HomeLocal NewsCity basks in ‘Big Flush’

City basks in ‘Big Flush’


Despite Bulawayo becoming the butt of nasty jokes following a council directive that residents flush toilets simultaneously, for the first time, the city’s water situation might receive the international attention it deserves.

Report by Nqaba Matshazi , Senior Reporter
Now referred to as “The Big Flush”, Bulawayo residents have been asked to flush their toilets simultaneously at 7.30pm after 72-hour water cuts so as to prevent clogging, which damages the city’s sewer infrastructure.
“Some find it funny,” Bulawayo’s mayor Thaba Moyo said yesterday, “but it has created more awareness of the water situation in Bulawayo.”
The Big Flush has been a major news topic in the world media, with most major networks carrying it and Moyo hopes that this is the springboard to launch appeals to have the water situation addressed.
“I have looked on the Internet and on the news channels and this was a popular topic, let’s hope it can spread information and raise awareness,” he said.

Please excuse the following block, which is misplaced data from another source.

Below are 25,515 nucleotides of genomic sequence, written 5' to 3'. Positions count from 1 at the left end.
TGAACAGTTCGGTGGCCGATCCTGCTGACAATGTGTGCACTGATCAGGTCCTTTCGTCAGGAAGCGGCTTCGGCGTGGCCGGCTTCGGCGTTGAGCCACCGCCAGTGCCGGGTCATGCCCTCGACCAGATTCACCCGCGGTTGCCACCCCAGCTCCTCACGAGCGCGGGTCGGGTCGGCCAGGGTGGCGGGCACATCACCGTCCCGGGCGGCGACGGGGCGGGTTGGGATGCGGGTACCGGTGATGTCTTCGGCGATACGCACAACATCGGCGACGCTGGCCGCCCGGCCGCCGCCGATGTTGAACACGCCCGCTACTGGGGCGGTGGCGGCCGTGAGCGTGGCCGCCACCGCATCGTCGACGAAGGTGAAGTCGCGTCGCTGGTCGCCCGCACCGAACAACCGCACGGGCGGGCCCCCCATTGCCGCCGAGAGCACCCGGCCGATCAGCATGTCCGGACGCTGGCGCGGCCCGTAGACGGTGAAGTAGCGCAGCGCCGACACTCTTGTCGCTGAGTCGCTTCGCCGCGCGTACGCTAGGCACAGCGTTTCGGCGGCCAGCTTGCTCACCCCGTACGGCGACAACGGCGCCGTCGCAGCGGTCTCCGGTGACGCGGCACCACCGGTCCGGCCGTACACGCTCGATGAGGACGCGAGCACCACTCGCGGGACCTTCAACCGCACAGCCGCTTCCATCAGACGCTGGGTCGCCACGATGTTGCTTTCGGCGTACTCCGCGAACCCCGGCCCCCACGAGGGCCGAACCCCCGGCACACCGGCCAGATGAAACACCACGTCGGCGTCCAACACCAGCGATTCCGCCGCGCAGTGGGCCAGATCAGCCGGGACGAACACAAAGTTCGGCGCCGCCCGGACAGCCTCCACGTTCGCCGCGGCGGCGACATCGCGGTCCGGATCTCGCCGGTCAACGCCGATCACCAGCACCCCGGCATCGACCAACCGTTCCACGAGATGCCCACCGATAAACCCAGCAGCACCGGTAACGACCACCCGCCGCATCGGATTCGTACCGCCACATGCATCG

Major news networks like the BBC, Fox News and AP have latched onto the story turning it into an international phenomenon.
Efforts to get stakeholders mapping a strategy to solve the water crisis have mostly been stillborn, with a water conference, which was held in Bulawayo a few years ago, being an overwhelming flop.
Observers say the city’s water problems can only be solved by the Matabeleland Zambezi Water Project, which has been a century in the planning, but this is a long-term solution and immediate remedies were needed.
Moyo believes the government should also do its part by declaring the water situation a national disaster, as this would help in directing resources to the city to prevent a major health catastrophe.
“The situation should be declared a state of disaster so that resources are moved to address the situation with the urgency it deserves,” he said.
But Water minister Samuel Sipepa Nkomo does not seem to share this view as he believes that the situation does not qualify the city to be declared a critical water shortage area.
Sipepa Nkomo recently announced that Bulawayo had found investors to fund a project that was set to increase the pumping of water from Nyamandlovu Aquifer from 5 000 to about 30 000 cubic metres daily.


So far this has come to nought, with Moyo saying the city was desperate to get all the boreholes at Nyamandlovu working, but with little resources.

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